Most people felt that technology tenants will stay committed to their work-together culture, but Twitter’s upended that, telling workers that they never have to come back if working from home was viable for them. It’s based in California, but it once had a full building presence in New York.
All eyes are now on Facebook. Last year, Facebook took 1.5 million square feet of new construction space in Hudson Yards. It’s also been negotiating with Vornado for the Farley Post Office redevelopment for about 700,000 square feet. The question is, will it take that space, or will it think about ways to reduce its actual occupancy and reconfigure its planned new development space in Hudson Yards?
This is traumatic for New York. It’s not just about office space, it’s about public transit. It’s about retail. And, obviously, it’s about the city’s tax base. And if companies, particularly in Midtown, reduce their occupancies, or at least the number of people coming into work in the city, it will be a huge negative for the vitality of Midtown, which has become really dependent for its life on workers and tourists, especially if global tourism doesn’t rebound as most people expect it won’t for several years.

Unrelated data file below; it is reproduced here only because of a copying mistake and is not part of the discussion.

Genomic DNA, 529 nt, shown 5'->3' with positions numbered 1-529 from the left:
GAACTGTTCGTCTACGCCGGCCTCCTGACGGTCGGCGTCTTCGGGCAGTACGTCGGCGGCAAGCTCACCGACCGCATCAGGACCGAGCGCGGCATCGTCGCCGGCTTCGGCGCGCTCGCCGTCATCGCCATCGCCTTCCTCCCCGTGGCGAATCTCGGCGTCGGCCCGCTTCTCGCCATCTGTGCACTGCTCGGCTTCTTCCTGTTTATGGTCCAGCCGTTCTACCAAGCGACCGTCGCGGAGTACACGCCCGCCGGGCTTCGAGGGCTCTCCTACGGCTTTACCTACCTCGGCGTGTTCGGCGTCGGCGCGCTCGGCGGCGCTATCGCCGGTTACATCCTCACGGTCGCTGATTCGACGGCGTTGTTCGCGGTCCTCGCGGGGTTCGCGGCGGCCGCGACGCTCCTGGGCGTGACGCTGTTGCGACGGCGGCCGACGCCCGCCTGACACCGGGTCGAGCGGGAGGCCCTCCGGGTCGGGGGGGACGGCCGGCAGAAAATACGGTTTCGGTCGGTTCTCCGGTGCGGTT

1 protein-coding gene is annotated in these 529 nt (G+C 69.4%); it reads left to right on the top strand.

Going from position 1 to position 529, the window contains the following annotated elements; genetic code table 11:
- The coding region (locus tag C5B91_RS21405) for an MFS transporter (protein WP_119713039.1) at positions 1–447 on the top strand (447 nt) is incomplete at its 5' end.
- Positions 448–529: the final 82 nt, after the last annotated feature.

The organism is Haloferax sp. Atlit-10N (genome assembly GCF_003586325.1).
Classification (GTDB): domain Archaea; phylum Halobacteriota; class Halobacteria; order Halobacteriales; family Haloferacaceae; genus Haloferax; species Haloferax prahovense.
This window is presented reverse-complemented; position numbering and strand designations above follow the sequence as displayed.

About Alex Coen
Alex Cohen is currently the owner of Future Workspace Development, an LLC he founded in 2018. He is also an independent real estate agent associated with Compass.com as well as a real estate expert at CentSai. Before this, he was the Lead, Commercial Specialist at Core Real Estate from 2015-2017. Prior to this, he was the Senior Director of Commercial Brokerage at Cushman & Wakefield.
This article is adapted from the May 14, 2020, GLG teleconference “Office Space Real Estate: COVID-19 Impacts.” If you would like access to this teleconference or would like to speak with Alex Cohen or any of our more than 700,000 experts, contact us.